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29 Cards in this Set

  • Front
  • Back
Sympathetic Nervous System
Widespread Activation
One preganlionic neuron innervates many postganglionic neurons
=Chromaffin cells secrete epinepherine and norepinepherine
Parasympathetic NS
Discrete Activation
One preganglionic neuron innervates one postganglionic neuron.
-No large-scale release of hormone into the blood.
Sympathetic Effect on Organs and Vessels
Heart->increased CO
Lungs->Inreased o2 delivery
Liver->Increased glucose production
Adrenal Medulla->Release of epi & norepi
Sweat Glands->Increased sweating
Vascular Smooth Muscle->Vasodilation of arteries and vasoconstriction of unimportant vessels
Parasympathetic Effects on Organs and Vessels
Increased salivation, decreased CO, contraction of bronchiole smooth muscle, Increased GI motility, urination
Parasympathetic NT
Postganglionic release Acetylcholin-->muscarinic receptors
Sympathetic NT
Postganglionic release Epi & Norepi-->Adrenergic Receptors (A&B)
EXCEPT SWEAT GLANDS->acetylcholine=muscarinic and RENAL VASCULAR SMOOTH MUSCLE=dopamine(D1 receptors)
Autonomic Drugs
Mimics or prevents the effects of sympathetic and parasympathetic nervous systems by activating or blocking ADRENERGIC AND MUSCARINIC RECEPTORS
Site of action for Sympathetic & Parasympathetic Drugs
Sympathetic=Adrenergice Receptors
Parasympathetic=Muscarinic Cholinergic Receptors
Direct vs. Indirect Autonomic Drugs
Direct=directly interact with receptors (agonists/antagonists)
Indirect=alter NT concentrations at target sites
Sites of action for sympathomimetic druges
Reuptake blockers (Cocaine)
MAO Inhibitors (Phenelzine)
Releasing Agents (Amphetamines)
Adrenegic Receptor Agonist
Sites of action for Sympatholytic Drugs
Synthesis InhibitorsRelease Inhibitors (Reserpine)
Autoreceptor Agonists
Adrenergic Receptor Antagonists
Examples of sympathomimetic drugs
Cocaine-inhibits reuptake of NE
Phenylzine-inhibits MAO
PPA-releasing agent
Amphetamines-releasing agents
Ephedrine-releasing agent & direct adrenergic receptor agonist
Sympathetic Receptors
A1-prostate gland, vascular smooth muscle (most vessels)
A2-inhibit sympathetic ns in brain
B2-lungs, liver, vascular smooth muscle(arteries)
A1 Adrenergic Receptor Agonists
Effect: Vasoconstriction
Clinical Uses: Reduce redness of eyes, reduce nasal secretions, vasoconstrictors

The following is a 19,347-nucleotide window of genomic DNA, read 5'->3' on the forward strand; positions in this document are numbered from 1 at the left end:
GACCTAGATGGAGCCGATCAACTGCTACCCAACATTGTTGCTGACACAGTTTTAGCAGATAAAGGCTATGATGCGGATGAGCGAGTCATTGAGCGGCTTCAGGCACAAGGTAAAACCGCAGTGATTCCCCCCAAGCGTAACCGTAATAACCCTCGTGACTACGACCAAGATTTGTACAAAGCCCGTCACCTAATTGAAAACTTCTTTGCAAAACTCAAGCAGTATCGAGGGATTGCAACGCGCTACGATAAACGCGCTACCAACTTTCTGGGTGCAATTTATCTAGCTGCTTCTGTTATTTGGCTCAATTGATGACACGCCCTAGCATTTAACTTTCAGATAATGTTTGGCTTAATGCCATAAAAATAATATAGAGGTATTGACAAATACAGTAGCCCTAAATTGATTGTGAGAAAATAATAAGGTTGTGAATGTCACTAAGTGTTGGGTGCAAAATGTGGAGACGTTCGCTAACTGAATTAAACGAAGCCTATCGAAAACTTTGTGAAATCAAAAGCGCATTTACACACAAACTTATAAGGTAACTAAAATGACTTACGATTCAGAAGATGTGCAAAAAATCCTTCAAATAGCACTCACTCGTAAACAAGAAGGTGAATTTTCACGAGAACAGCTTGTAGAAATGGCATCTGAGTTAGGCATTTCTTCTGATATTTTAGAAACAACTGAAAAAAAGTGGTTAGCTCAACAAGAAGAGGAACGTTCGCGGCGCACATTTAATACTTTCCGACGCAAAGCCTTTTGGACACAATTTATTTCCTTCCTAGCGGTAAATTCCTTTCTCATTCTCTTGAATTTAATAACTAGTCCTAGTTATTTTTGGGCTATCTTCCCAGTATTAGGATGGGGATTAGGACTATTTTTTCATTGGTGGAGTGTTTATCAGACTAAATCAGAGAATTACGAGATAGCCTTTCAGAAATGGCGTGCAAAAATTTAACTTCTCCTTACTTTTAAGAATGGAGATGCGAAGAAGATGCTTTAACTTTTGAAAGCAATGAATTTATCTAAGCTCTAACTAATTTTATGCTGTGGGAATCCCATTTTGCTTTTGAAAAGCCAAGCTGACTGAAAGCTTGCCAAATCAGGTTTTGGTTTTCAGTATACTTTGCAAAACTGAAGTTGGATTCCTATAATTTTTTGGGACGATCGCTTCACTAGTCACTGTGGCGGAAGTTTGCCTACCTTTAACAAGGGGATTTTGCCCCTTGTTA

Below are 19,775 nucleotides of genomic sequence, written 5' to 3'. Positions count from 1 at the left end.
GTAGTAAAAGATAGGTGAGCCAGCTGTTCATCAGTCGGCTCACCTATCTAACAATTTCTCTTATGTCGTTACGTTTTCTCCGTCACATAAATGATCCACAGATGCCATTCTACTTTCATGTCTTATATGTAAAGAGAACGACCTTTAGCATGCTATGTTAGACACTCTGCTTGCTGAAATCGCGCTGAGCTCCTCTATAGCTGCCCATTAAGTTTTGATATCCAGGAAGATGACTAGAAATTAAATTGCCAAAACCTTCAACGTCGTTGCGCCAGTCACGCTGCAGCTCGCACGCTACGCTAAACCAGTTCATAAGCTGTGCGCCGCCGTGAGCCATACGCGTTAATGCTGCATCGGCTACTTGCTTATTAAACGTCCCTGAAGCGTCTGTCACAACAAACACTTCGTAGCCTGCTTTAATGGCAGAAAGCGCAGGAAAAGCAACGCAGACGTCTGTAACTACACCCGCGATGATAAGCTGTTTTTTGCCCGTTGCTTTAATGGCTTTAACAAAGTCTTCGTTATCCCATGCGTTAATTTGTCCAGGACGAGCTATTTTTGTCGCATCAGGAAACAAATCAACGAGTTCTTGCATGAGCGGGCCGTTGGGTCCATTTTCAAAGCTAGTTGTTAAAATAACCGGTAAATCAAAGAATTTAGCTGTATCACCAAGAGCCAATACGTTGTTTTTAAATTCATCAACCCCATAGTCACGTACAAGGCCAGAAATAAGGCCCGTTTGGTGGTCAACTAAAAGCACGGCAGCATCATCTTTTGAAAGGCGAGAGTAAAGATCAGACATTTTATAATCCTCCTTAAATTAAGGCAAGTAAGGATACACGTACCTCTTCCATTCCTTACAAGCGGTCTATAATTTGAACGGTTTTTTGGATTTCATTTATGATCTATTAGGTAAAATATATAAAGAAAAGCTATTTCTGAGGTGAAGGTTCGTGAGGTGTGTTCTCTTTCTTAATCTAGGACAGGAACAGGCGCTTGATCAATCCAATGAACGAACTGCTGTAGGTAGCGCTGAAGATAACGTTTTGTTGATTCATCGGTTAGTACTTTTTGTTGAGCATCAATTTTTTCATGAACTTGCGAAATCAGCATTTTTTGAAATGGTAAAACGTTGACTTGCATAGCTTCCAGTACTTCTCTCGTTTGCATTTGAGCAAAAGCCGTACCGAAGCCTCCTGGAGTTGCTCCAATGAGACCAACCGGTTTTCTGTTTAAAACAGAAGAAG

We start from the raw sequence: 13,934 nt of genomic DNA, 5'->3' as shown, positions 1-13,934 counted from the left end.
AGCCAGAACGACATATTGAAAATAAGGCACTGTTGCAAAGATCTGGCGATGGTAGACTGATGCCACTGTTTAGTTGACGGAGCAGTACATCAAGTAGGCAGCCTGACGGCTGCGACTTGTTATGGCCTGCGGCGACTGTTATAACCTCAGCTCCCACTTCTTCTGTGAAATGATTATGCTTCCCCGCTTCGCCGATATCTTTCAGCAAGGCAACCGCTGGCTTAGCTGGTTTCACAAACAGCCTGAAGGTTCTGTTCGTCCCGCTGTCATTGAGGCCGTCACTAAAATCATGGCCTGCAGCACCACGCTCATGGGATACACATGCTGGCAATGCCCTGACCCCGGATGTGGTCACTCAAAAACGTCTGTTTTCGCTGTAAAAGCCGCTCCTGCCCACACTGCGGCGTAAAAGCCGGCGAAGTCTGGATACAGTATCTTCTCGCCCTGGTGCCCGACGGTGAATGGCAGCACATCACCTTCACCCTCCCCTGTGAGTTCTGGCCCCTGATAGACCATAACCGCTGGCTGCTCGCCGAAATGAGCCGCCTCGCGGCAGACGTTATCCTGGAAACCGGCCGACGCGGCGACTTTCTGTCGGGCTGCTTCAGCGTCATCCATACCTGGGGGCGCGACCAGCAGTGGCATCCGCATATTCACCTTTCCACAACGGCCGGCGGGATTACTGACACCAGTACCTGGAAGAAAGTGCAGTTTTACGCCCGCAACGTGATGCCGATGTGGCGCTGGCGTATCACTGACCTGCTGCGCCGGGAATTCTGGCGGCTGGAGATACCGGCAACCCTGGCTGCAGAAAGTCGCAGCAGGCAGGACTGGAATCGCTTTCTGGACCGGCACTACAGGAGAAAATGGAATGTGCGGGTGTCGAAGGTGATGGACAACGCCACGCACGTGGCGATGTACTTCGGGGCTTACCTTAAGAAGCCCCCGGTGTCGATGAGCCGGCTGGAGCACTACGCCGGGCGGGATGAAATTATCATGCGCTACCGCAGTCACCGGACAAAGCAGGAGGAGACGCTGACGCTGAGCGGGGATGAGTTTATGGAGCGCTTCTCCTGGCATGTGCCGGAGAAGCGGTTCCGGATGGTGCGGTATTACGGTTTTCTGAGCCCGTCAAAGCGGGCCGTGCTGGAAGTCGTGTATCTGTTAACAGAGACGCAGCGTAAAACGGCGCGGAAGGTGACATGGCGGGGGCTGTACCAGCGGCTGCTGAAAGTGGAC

Side Effects: Hypertension
A1 Adrenergic Receptor Antagonists
Effects: Vasodilation
Clinical Uses: Tx of Hypertension, Benign Prostate Hyperplasia (BPH)
Side Effects: Orthostatic Hypotension, Sweating/Flushing
A2 Adrenergic Receptor Agonists
Effect: Reduced release of NE from sympathetic nerves
Clinical Use: Hypertension
Side Effects: Overall reduction in sympathetic activity
A2 Adrenergic Receptor Antagonists
Effect: Increased release of NE from sympathetic nerves
Clinical Uses: None
Side Effects: Overall increase in sympathetic activity
B1 Adrenergic Receptor Agonists
Effect: Increased force of contraction, Increased HR, Increased impulse conduction through AV node
Clinical Uses: Acute Heart Failre
Side Effects: Hypertension, Risk or Heart attack, cardiac arrhythmias
B1 Adrenergic Receptor Anatgonists
Effects: Decreased force of contraction, decreased HR, decreased impulse conduction though AV node
B2 Adrenergic Receptor Agonist
Effects: Glucose metabolization, relaxation of bronchial smooth muscle, relaxation of some arterial smooth muscle
Clinical Uses: Treatment of Asthma
Side Effects: Increase blood glucose, some hypotension
B2 Adrenergic Receptor Antagonists
Effects: Reduced glucose mobilization, contraction of bronchial smooth muscle, contraction of some arterial smooth muscle
Clinical Uses: None
Side Effects: Impaired glucose mobilization, Bronchoconstriction (Asthma Attack)
Epinepherine Receptor Targets
A1, B1 & B2
Little change in BP
Noriepinepherine Receptor Targets
A1 & B1
Large increase in BP
Non-selective Beta Blockers
Block both B1 and B2 adrenergic receptors
Effects: Decreases CO, Bronchioconstriction-->possible astham attack, impairs glucose mobilization-->impairs recovery from hypoglycemia
Cardioselective Beta Blockers
Selectively block B1 adrenergic receptors
Effects: Reduces CO without producing effects in the lungs or liver
Clinical Uses for muscarinic agonists
Tx of non-obstructive GI hypomotility, Tx of xerostomia, prevent urinary retention
Clinical Uses for Muscarinic Antagonists
Treatment of occasional diarrhea, reduce salivation during dental work, chronic obstructive pulmonary disease, overactive bladder, motion sickness
Toxic Effects of Anti-muscarinic drugs
Dry as a bone - xerostomia
Blind as a bat - mydriasis (visual difficulty)
Red as a beat - hyperthermia (flushing)
Mad as a hatter - agitation, hallucination
(Acetylcholinesterases Inhibitors)
Prevent acetylcholine metabolism
1) Reversible: forms a hydrolyzable chemical bond-->effects are short-lasting and mild
2) Irreversible: effects are long-lasting and severe